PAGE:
Show me the proof: How important is asset allocation?
26 January 2017 | Peter Westaway
- Strategic asset allocation explains 80.5%1 of a diversified portfolio's volatility over time.
- It also explains 23.6%1 of a diversified portfolio's terminal value.
- Fund and stock selection are important contributing factors to terminal value.
- Strategic asset allocation is likely to be the best place to start when building a portfolio to meet your goals.
One of Vanguard's four principles for investing success states that investors give themselves the best chance of success if they develop a suitable asset allocation using broadly diversified funds. This principle is built on the fact that strategic asset allocation is the most important driver of a portfolio's volatility and an important driver of its returns.
So where's the proof?
The idea first gained prominence in 1986 when researchers Gary Brinson, Randolph Hood and Gilbert Beebower (henceforth BHB) published their seminal paper Determinants of Portfolio Performance. Subsequent research by William Jahnke took a different stance, arguing that investors cared more about the terminal value of their investments than they did about variations along the way. Jahnke's 1997 paper, The Asset Allocation Hoax, suggested that BHB's conclusions failed to recognise the impact that fund selection has on terminal values.
Our research suggests that both BHB and Jahnke can be right. It suggests that initial asset allocation is the most important driver of return variations during the holding period, but that fund selection can also significantly affect full-period returns.
It's hard to get into this subject without talking statistics, so here goes. We measured the performance of 743 balanced funds – that is, funds investing in a mixture of different asset classes such as equities, bonds and cash – in the United Kingdom over the period from 1990–2015. For each fund, we examined:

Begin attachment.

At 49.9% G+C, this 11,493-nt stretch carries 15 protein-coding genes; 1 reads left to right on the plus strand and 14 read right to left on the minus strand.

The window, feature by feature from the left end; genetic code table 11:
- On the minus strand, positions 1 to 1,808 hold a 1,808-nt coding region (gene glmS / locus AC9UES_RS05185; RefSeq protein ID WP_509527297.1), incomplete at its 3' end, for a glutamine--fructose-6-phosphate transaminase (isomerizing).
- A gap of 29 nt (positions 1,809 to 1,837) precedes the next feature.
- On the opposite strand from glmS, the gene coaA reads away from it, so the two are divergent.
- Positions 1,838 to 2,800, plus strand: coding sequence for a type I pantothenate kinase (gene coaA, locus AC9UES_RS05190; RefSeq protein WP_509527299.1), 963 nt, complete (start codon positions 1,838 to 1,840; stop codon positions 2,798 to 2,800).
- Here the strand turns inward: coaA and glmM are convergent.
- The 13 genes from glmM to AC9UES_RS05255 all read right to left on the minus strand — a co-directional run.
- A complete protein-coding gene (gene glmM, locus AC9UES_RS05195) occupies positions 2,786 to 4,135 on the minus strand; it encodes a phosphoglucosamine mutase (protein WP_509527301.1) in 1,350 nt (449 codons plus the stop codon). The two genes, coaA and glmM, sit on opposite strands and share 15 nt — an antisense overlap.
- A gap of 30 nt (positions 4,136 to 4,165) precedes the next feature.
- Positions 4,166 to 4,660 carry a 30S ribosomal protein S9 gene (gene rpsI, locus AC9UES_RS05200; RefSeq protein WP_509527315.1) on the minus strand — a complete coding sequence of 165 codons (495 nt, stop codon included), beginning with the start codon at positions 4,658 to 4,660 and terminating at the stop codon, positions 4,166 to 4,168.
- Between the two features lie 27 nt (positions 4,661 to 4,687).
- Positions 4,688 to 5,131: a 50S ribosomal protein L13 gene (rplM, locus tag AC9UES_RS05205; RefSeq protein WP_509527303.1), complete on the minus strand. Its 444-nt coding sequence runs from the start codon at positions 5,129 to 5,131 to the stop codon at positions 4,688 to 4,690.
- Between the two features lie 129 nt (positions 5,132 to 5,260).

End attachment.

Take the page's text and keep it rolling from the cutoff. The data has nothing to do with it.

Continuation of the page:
- The policy return, which we define as the return that the portfolio would have delivered just based on its asset allocation, implemented via index funds; and
- The actual return, which is the return investors saw, taking into account the many active decisions taken by most balanced fund managers over time.
We then performed a time-series regression analysis of the funds' actual returns versus their policy returns. The adjusted R-squared derived from this analysis indicates the extent to which asset allocation drives differences during the holding period between the policy returns and actual returns. A high adjusted R-squared would mean that variations in the policy return explained a high percentage of the variation in fund returns.
Our results largely backed up BHB's original conclusion. We found that strategic asset allocation accounted for 80.5% of the variability of returns among the 743 UK balanced funds we examined.2
We then sought to test Jahnke's conclusion by running a cross-sectional analysis to compare actual returns with policy returns. Using this method, the influence of initial allocation on UK balanced funds' terminal values came out lower at 23.6%, suggesting that fund selection was indeed a powerful driver of the actual performance that investors see.
Volatility versus returns
To put our findings another way, asset allocation is the main driver of a portfolio's volatility over time, while both asset allocation and fund selection (as well as other factors including market timing and stock selection) drive terminal values.
For most investors, both the returns over the holding period and the volatility along the way are important considerations – and asset allocation influences both of these factors. So, rather than obsessing about selecting the latest hot funds, we think it's more sensible to start with your asset allocation when you build a portfolio to meet your goals.
1 Source: Vanguard calculations, using data from Morningstar, Inc.
2 We performed similar analysis on the US, Australian, Japanese and Canadian markets and found similar results, ranging from 80.5% (UK) to 91.1% (US).
Past performance is not a reliable indicator of future results.
The value of investments, and the income from them, may fall or rise and investors may get back less than they invested.
The opinions expressed in this article are those of the individual author and may not be representative of Vanguard Asset Management, Limited.